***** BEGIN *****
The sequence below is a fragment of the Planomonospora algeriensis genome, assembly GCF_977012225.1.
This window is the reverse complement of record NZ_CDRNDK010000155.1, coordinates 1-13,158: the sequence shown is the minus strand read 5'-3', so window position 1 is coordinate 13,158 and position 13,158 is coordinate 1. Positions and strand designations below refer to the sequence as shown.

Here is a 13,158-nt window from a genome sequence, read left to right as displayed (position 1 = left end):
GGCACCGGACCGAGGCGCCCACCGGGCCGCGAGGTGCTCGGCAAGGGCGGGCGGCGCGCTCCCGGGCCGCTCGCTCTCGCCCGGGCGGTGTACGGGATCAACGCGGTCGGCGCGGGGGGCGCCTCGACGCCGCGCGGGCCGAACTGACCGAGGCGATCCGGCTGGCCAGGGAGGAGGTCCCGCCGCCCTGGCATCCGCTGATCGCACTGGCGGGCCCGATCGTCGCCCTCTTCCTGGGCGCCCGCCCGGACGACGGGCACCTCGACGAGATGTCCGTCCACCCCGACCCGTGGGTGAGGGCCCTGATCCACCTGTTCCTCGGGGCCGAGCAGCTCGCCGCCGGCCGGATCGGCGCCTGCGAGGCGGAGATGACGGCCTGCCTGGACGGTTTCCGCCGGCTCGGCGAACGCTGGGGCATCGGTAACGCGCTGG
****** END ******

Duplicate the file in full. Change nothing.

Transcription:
The sequence below is a fragment of the Planomonospora algeriensis genome, assembly GCF_977012225.1.
This window is the reverse complement of record NZ_CDRNDK010000155.1, coordinates 1-13,158: the sequence shown is the minus strand read 5'-3', so window position 1 is coordinate 13,158 and position 13,158 is coordinate 1. Positions and strand designations below refer to the sequence as shown.

Here is a 13,158-nt window from a genome sequence, read left to right as displayed (position 1 = left end):
GGCACCGGACCGAGGCGCCCACCGGGCCGCGAGGTGCTCGGCAAGGGCGGGCGGCGCGCTCCCGGGCCGCTCGCTCTCGCCCGGGCGGTGTACGGGATCAACGCGGTCGGCGCGGGGGGCGCCTCGACGCCGCGCGGGCCGAACTGACCGAGGCGATCCGGCTGGCCAGGGAGGAGGTCCCGCCGCCCTGGCATCCGCTGATCGCACTGGCGGGCCCGATCGTCGCCCTCTTCCTGGGCGCCCGCCCGGACGACGGGCACCTCGACGAGATGTCCGTCCACCCCGACCCGTGGGTGAGGGCCCTGATCCACCTGTTCCTCGGGGCCGAGCAGCTCGCCGCCGGCCGGATCGGCGCCTGCGAGGCGGAGATGACGGCCTGCCTGGACGGTTTCCGCCGGCTCGGCGAACGCTGGGGCATCGGTAACGCGCTGG